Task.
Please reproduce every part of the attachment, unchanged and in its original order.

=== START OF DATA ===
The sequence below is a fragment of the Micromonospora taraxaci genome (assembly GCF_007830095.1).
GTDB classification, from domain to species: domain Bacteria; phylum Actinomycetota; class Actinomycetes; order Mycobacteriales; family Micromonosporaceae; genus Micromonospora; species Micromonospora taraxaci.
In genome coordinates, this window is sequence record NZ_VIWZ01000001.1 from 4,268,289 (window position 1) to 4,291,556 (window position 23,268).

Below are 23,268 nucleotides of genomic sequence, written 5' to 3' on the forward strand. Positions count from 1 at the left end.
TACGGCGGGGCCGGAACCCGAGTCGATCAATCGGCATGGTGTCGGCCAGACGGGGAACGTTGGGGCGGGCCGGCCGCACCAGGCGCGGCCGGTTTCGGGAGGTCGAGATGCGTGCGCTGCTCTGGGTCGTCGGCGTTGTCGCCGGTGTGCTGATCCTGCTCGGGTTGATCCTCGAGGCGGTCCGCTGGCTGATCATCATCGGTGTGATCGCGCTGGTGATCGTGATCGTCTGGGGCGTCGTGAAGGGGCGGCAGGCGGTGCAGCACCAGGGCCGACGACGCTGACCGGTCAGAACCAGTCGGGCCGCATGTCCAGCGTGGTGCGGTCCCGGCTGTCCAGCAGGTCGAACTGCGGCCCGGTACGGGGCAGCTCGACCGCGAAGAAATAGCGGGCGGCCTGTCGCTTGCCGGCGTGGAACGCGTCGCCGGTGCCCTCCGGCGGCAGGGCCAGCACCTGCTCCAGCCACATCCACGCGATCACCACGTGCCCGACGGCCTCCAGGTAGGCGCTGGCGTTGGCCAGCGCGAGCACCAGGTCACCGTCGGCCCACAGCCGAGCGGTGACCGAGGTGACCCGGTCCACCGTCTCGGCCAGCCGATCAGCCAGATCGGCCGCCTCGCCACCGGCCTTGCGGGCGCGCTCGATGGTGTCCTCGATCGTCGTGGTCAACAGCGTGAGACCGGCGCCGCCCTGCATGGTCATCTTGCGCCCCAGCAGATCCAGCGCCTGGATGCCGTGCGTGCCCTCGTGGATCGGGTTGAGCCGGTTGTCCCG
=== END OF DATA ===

The sequence below is a fragment of the Micromonospora taraxaci genome (assembly GCF_007830095.1).
GTDB classification, from domain to species: domain Bacteria; phylum Actinomycetota; class Actinomycetes; order Mycobacteriales; family Micromonosporaceae; genus Micromonospora; species Micromonospora taraxaci.
In genome coordinates, this window is sequence record NZ_VIWZ01000001.1 from 4,268,289 (window position 1) to 4,291,556 (window position 23,268).

Below are 23,268 nucleotides of genomic sequence, written 5' to 3' on the forward strand. Positions count from 1 at the left end.
TACGGCGGGGCCGGAACCCGAGTCGATCAATCGGCATGGTGTCGGCCAGACGGGGAACGTTGGGGCGGGCCGGCCGCACCAGGCGCGGCCGGTTTCGGGAGGTCGAGATGCGTGCGCTGCTCTGGGTCGTCGGCGTTGTCGCCGGTGTGCTGATCCTGCTCGGGTTGATCCTCGAGGCGGTCCGCTGGCTGATCATCATCGGTGTGATCGCGCTGGTGATCGTGATCGTCTGGGGCGTCGTGAAGGGGCGGCAGGCGGTGCAGCACCAGGGCCGACGACGCTGACCGGTCAGAACCAGTCGGGCCGCATGTCCAGCGTGGTGCGGTCCCGGCTGTCCAGCAGGTCGAACTGCGGCCCGGTACGGGGCAGCTCGACCGCGAAGAAATAGCGGGCGGCCTGTCGCTTGCCGGCGTGGAACGCGTCGCCGGTGCCCTCCGGCGGCAGGGCCAGCACCTGCTCCAGCCACATCCACGCGATCACCACGTGCCCGACGGCCTCCAGGTAGGCGCTGGCGTTGGCCAGCGCGAGCACCAGGTCACCGTCGGCCCACAGCCGAGCGGTGACCGAGGTGACCCGGTCCACCGTCTCGGCCAGCCGATCAGCCAGATCGGCCGCCTCGCCACCGGCCTTGCGGGCGCGCTCGATGGTGTCCTCGATCGTCGTGGTCAACAGCGTGAGACCGGCGCCGCCCTGCATGGTCATCTTGCGCCCCAGCAGATCCAGCGCCTGGATGCCGTGCGTGCCCTCGTGGATCGGGTTGAGCCGGTTGTCCCG